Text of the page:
Heba Mushtaha, who was from Gaza City and was supposed to welcome her first child, lost her life a few days ago due to a difficult birth amid the ongoing Israeli airstrikes.
Ahmed Mushtaha, the 36-year-old husband, has been stunned by the sudden loss of his beloved wife and the breakdown of his family.
"We escaped from our house in Gaza City and took shelter with our relatives, while at night, my wife started screaming and was about to give birth," he recalled.
"However, we were unable to transfer her to the hospital when there were Israeli bombings. The next morning, she died," the man grieved.
Many Palestinian pregnant women are suffering gravely in the besieged Gaza Strip amid the ongoing deadly conflict between Israel and Hamas.
Hadeel Skeik gave birth to her baby long before the due date, after she was wounded by an Israeli airstrike targeting her neighborhood.
"I was scared of losing the baby as he still needed three weeks before coming to the world," the 29-year-old mother of two recalled, explaining "my baby is still in the hospital and I have to go there every day under the attacks to breastfeed him."
"I am really afraid of losing any of my kids, either the newborn or the one I have to leave inside the home for long hours a day," she said with tears on her face.
Once the newborn is discharged, the family has to relocate to Khan Younis city as Israeli attacks have wrecked their house in Gaza City.
On Oct. 7, the Palestinian Islamic Resistance Movement (Hamas) launched a surprise attack on Israeli military targets and towns adjacent to the Gaza Strip, prompting extensive Israeli airstrikes on Gaza.
Some 1,300 people in Israel were killed in the attacks launched by Hamas, while the death toll of Palestinians hit 3,785, according to Gaza-based Health Ministry on Thursday.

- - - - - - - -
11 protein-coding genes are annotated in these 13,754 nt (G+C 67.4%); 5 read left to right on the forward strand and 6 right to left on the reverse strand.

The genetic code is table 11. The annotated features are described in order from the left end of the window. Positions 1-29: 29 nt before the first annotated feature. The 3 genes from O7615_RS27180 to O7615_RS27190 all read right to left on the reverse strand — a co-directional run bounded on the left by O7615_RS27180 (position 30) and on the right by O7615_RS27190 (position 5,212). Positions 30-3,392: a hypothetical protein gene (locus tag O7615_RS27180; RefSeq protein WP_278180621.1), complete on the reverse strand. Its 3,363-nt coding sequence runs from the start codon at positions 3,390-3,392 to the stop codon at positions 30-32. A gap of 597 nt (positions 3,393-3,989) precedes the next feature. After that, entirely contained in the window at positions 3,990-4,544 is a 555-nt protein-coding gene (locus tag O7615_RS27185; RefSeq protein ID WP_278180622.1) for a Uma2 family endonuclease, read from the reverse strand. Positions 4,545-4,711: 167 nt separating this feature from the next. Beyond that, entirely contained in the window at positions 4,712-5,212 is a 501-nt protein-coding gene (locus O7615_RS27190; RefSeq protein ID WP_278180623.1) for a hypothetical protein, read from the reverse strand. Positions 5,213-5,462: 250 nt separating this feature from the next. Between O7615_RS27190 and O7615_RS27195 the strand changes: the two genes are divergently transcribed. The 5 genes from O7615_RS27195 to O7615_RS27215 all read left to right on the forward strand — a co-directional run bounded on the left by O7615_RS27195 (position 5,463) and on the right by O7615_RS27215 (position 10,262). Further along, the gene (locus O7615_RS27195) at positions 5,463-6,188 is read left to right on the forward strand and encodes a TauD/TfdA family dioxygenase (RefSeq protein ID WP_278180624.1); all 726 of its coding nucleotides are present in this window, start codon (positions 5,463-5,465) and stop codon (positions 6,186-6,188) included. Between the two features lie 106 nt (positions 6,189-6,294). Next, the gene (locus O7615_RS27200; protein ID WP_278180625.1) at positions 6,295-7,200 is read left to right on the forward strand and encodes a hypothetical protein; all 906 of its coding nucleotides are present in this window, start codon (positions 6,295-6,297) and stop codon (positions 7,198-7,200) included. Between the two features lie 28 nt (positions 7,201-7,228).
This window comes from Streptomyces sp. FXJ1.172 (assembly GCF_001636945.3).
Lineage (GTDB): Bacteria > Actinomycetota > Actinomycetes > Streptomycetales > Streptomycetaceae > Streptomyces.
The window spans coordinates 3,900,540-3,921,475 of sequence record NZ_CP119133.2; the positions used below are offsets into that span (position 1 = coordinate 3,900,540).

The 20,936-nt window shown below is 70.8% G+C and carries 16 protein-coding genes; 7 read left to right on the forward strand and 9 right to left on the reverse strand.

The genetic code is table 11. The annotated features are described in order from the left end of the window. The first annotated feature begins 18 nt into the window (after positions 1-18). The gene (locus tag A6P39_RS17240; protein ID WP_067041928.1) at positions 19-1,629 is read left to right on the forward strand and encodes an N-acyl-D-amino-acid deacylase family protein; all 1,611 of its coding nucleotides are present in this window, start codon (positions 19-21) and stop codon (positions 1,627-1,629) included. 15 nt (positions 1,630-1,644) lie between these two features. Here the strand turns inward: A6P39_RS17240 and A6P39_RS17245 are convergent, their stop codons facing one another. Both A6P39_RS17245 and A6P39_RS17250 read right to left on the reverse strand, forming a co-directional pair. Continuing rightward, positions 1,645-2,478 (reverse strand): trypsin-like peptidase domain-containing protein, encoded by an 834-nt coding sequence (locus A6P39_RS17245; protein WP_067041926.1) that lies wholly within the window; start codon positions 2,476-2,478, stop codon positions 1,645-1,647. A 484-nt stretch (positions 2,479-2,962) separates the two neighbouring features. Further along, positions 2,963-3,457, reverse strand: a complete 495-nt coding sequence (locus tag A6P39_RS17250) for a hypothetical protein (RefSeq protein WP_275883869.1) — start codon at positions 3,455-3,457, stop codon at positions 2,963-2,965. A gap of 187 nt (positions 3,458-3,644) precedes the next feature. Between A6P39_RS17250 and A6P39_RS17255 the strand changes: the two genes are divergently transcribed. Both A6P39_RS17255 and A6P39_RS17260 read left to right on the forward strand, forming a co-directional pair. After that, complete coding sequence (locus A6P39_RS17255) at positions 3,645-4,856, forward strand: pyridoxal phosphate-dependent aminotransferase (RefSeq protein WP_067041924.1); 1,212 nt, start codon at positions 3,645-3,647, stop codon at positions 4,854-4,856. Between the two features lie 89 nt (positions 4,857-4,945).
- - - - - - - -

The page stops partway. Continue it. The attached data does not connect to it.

On Oct. 13, the Israeli army asked about one million Palestinian civilians to evacuate from the northern part of the besieged strip to the southern part, ahead of an expected ground offensive.
The United Nations Population Fund in Palestine revealed on Monday on the social platform X that there are about 50,000 pregnant women in the Gaza Strip who cannot obtain basic health services, among them, 5,500 will give birth in October.
"The turnout of pregnant women, especially from the displaced people from northern Gaza, is very large, and we are trying to provide services for those in the most serious condition," said Mohammed al-Raqab, an obstetrician and gynecologist at Nasser Governmental Hospital in Khan Yunis.
Even if the Gazan mothers-to-be are lucky enough to safely give birth to babies, they still have to face risks, panic and fear from Israeli attacks in the conflict-ravaged enclave.
The United Nations Population Fund stressed that these women "need urgent health care and protection," urging all parties to "abide by their obligations under international humanitarian law and international human rights law."
As trucks loaded with humanitarian aid supplies awaited at the Egyptian side of Rafah crossing to enter Gaza, Israeli Defense Minister Yoav Gallant on Thursday asked infantry soldiers along the border with the Gaza Strip to get prepared for entering the Palestinian enclave.